FINAN

We’ve got Erica Anderson from the Island of Appledore, in Maine.  She’s a tie in to our Charles Hassm exhibition which happens beginning in March.  Then we’ve got Julia Sherk from NCSU who will be talking about edible landscapes  —how to make your backyard beautiful and eat it at the same time.  We’ve got Olivier Giugni from NYC and David Beahm from NYC and Ashely Woodson Bailey will be here talking about her life and talking about what got her from flowers to photography.  And Steve Taras from the Water Gardens will do two presentations in here and the American Institute of Floral Design will do two presentations.  One will be Sunday morning —DIY Your Wedding.  So they’ll be doing four different types of themed weddings and people can learn how to make their own.  On Friday night they’ll be doing Events of a Lifetime.  Basically flowers are in your life throughout.  From birth to death.  All sorts of things you celebrate or mourn and so people will be here from American Institute of Floral Designers, Randy Wooten from the American Institute of Floral Design will be here to teach us about that.

JENKINS

I made arrangements to talk with one of the speakers by phone.  You see I had read about Celia Thaxter’s garden on Appledore Island.  Its a tiny place, but its inspired poets, writers, painters, and volunteers for over 100 years.

ANDERSON

My name is  Erica Anderson. I’m going to be coming to the Art in Bloom to share my story about being an intern on the island and what the garden was like.  Give some first hand impressions of it.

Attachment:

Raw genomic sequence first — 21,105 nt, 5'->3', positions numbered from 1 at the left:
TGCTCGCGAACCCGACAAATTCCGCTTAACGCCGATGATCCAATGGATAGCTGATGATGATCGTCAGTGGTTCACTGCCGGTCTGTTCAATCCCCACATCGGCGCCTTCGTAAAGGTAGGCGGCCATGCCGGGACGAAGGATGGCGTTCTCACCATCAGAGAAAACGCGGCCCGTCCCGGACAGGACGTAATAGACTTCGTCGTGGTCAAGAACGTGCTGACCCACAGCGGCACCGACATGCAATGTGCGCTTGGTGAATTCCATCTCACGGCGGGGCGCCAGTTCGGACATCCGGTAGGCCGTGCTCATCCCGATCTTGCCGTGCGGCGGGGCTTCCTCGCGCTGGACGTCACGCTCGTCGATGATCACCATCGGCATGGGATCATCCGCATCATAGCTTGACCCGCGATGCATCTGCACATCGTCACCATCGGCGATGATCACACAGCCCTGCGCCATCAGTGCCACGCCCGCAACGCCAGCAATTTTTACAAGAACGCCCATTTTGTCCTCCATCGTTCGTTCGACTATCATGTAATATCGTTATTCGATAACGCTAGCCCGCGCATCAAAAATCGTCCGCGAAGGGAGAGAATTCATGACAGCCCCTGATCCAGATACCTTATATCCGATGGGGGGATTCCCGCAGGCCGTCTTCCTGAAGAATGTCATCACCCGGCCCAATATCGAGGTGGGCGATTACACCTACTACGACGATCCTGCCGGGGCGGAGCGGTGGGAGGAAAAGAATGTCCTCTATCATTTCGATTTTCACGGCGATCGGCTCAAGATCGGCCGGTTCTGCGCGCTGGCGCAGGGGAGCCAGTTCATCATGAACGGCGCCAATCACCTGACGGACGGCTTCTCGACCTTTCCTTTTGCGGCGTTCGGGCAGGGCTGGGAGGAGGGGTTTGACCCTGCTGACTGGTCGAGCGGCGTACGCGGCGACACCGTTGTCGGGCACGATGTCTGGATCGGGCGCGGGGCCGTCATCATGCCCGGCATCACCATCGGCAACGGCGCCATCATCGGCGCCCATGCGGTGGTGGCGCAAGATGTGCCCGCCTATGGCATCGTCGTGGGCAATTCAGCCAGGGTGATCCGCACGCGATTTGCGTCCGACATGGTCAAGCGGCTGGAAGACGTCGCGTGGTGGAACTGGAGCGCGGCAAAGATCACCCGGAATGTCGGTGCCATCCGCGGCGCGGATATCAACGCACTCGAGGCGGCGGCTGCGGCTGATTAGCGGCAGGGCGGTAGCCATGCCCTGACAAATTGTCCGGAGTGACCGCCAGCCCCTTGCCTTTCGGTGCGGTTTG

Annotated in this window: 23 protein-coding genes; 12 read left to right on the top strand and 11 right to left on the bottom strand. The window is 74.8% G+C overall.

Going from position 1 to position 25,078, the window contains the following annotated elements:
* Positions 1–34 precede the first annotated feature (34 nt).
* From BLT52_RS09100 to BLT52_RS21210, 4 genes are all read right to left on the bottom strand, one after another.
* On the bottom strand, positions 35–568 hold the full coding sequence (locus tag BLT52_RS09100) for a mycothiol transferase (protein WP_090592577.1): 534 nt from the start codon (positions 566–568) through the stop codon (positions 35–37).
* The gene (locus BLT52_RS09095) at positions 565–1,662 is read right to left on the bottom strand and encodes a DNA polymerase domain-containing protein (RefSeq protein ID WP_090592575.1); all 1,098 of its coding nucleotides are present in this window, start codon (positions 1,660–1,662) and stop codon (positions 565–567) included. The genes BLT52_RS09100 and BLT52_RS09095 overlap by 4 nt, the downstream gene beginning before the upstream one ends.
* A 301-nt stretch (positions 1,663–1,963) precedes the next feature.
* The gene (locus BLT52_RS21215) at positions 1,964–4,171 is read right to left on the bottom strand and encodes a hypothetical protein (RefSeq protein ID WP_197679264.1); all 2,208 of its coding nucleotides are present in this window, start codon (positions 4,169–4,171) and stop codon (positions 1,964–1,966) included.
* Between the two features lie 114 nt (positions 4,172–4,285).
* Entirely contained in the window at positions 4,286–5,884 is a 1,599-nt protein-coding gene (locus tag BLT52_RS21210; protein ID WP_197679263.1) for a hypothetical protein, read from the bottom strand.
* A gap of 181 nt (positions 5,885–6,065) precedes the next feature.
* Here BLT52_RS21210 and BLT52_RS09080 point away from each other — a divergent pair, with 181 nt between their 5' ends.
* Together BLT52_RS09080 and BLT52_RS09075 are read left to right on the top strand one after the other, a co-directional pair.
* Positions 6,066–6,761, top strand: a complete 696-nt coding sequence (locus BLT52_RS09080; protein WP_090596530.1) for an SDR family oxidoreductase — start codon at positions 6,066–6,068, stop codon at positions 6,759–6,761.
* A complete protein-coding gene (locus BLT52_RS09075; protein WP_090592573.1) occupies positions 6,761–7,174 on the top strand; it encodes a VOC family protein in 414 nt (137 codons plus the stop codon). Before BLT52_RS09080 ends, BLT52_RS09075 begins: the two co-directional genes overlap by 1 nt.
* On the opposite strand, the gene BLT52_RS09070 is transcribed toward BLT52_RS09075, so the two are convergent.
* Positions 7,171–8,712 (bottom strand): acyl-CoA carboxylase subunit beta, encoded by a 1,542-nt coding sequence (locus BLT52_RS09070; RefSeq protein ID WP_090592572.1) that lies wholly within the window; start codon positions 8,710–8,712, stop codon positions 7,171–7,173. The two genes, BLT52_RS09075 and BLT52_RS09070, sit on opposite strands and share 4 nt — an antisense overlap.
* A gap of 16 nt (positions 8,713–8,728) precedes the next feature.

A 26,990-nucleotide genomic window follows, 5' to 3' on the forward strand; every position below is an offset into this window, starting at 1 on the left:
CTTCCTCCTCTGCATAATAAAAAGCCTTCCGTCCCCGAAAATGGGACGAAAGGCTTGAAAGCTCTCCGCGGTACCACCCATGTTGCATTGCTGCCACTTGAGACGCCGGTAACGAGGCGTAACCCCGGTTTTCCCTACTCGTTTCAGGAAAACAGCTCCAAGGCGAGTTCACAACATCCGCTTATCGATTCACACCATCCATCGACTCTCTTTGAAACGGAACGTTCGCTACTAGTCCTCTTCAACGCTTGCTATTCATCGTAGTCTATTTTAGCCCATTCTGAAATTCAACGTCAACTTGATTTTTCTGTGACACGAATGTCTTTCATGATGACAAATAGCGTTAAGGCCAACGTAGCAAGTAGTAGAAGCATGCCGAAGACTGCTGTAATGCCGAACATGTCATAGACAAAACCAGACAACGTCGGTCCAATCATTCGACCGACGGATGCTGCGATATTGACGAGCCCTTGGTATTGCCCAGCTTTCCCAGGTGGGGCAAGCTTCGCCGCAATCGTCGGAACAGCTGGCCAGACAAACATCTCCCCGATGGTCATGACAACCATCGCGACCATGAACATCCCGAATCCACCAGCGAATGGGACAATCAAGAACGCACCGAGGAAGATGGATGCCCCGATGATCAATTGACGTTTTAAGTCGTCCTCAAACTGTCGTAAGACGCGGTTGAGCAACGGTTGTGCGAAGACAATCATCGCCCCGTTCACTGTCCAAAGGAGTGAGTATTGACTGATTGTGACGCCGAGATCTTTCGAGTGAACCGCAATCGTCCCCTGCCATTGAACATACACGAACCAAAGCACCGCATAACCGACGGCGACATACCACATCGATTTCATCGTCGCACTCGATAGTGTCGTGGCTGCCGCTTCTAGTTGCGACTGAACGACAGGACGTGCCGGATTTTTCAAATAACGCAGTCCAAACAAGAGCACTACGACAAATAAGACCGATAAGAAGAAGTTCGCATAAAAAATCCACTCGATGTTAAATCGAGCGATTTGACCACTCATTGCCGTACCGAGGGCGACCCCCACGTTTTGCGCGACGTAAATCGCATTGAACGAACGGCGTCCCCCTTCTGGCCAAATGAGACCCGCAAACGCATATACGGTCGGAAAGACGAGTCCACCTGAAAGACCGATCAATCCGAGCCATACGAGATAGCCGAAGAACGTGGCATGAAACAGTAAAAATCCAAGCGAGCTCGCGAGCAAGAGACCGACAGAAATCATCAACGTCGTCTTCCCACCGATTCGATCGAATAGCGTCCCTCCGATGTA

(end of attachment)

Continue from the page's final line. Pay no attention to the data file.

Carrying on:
JENKINS

Why has this tiny garden captured so many people’s attention?  A lot of volunteers have come over the years, and its not an easy place to get to.  You have to make a real effort to get there.  What is it that captures peoples’ attention?

ANDERSON

I think there’s at least three different reasons. First of all, the location is so unique.  Its a tiny island.  Its part of the Isles of Shoals.  I think there’s just an allure to this landscape, or seascape should I say, that draws people.  The idea of a garden in such a difficult area and climate, I think that’s a big draw to this garden.  Another part of Celia’s garden is that she was very interested in old-fashioned plants.  Plants that “our grandmothers loved” is what she said in her book.  Its fitting for that time because its in a time there was a lot of nostalgia. There was the American centennial and they were looking back to the pre-industrial days of the Colonial era.  So her garden was a collection of special plants that would have been very much loved.  I think that speaks to people today too. A lot of people come to the garden to see what their grandmothers grew.

JENKINS

Talk to me about the interaction of art and the natural world.  Why are we so drawn to it?

ANDERSON

I think theres a connection between beauty and what you can observe and the mind and what you can learn. I think that kind of intersection of the mind and the eye is what is perhaps what’s special about what draws artists to the garden.  It totally takes the observation powers of the artists to take in the environment and learn all the different patterns, and to pull out something special -an impression of it in the artist’s work.  Then it engages the artist’s mind to in order to shape a message and find meaning in what is being observed. So I think the connection between nature and man, working with nature that relationship is what entices us to create.

JENKINS

I’m going to Art in Bloom this year to be inspired. It will be a great prelude to the gardening season that I’m so anxious to enjoy.  You can find out more about what’s in store from the North Carolina Museum of Art’s website, ncartmuseum.org.  You can find this and past episodes of our podcasts at the Triangle Gardener website, trianglegardener.com. I’m Lise Jenkins.  This is the Triangle Gardener.  We’re your guide to enjoyable gardening in North Carolina.